Darwinian thinking underwrites every form of commerce, and in these times the going concern of every startup. As the VC market operating mindset matures with more domain experts and adopts more mainstream business metrics, this Covid market is more than just an academic Black Swan event.

It will become the defining period of bootstrapping, scrum, and hockey-stick-growth for startups that have built their fundamentals well, and conversely the retrograde period for those overvalued yet under-built. They will remember this period as a seminal pivoting moment.

Jeffrey Seah of Quest Ventures (rightmost) says only the strong will survive the cull. Photo courtesy of Quest Ventures.

Adapt fundraising strategies 

Tan from Insignia, which last year closed a second fund of USD 200 million for Southeast Asia, advises founders to focus on strategic fundraising rather than “panic-raising,” or taking anyone’s cash.

While there is pressure among startups to secure a warm supply of cash before the winter deepens, startups should still be strategic when it comes to investors. Founders should still align themselves with investors who can provide commensurate long-term value, and for the larger pockets, perhaps even participate in rounds down the road.

Convertible notes in particular can be a beneficial choice early on, if the business can safely expect a subsequent round or accumulate enough follow-on interest. However, as the current situation has rendered the next few months highly unpredictable, founders need to work under the assumption that it will be more difficult for investors to commit.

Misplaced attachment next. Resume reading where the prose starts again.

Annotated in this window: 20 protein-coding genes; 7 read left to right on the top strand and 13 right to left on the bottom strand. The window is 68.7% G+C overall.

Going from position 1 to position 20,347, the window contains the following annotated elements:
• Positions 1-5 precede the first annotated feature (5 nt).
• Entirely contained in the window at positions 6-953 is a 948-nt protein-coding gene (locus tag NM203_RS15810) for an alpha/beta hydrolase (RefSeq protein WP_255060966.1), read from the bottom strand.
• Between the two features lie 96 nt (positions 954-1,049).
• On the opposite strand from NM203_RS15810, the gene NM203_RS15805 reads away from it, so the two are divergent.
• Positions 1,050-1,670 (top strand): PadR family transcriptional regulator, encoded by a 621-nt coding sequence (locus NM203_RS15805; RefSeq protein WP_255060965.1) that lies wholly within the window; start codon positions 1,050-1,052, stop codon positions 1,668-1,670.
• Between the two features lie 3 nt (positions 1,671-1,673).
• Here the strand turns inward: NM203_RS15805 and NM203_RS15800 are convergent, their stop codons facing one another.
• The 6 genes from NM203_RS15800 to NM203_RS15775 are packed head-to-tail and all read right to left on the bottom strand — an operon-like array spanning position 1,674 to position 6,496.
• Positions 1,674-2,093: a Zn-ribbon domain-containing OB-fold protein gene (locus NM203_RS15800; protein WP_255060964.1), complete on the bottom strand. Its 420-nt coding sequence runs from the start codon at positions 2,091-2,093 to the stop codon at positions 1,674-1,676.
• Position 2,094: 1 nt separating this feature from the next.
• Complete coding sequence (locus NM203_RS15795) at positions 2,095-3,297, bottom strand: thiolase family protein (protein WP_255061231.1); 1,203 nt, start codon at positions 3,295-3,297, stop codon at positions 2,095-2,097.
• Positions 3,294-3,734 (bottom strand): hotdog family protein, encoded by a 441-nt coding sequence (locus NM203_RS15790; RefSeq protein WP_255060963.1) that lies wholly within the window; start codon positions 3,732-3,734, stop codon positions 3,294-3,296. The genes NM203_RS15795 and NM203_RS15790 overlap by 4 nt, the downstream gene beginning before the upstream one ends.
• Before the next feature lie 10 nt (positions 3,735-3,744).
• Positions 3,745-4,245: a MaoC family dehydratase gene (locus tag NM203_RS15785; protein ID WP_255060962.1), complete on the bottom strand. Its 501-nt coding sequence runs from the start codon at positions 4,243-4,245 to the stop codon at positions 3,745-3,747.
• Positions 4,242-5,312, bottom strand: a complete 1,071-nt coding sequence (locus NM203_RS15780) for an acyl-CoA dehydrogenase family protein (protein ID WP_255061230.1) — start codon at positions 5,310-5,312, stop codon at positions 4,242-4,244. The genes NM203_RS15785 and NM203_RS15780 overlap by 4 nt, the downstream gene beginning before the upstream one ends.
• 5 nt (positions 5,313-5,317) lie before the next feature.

In this post on LinkedIn, Eddie Thai, a partner at 500 Startups in Vietnam, suggested that founders should think carefully about fundraising in this environment.

Fundraising is substantially influenced by momentum—in your numbers, your market, and your investor demand. It’s highly likely that all three of these things are going to be against you. Financiers of all stripes are on edge. They’ll wrap up deals that are already almost finished, but otherwise are trying to figure out what’s happening and what to do, just as much as you are. Capital conservation is the name of the game for them.

Their first instinct will be to “circle the wagons” around existing portfolio company founders. If you are already one of those, then you will appreciate that. My perspective is that unless you are already close to closing a round or you are dangerously short (less than 6 months) of runway, you should take some time to get other aspects of your business together.

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Investors still look out for good opportunities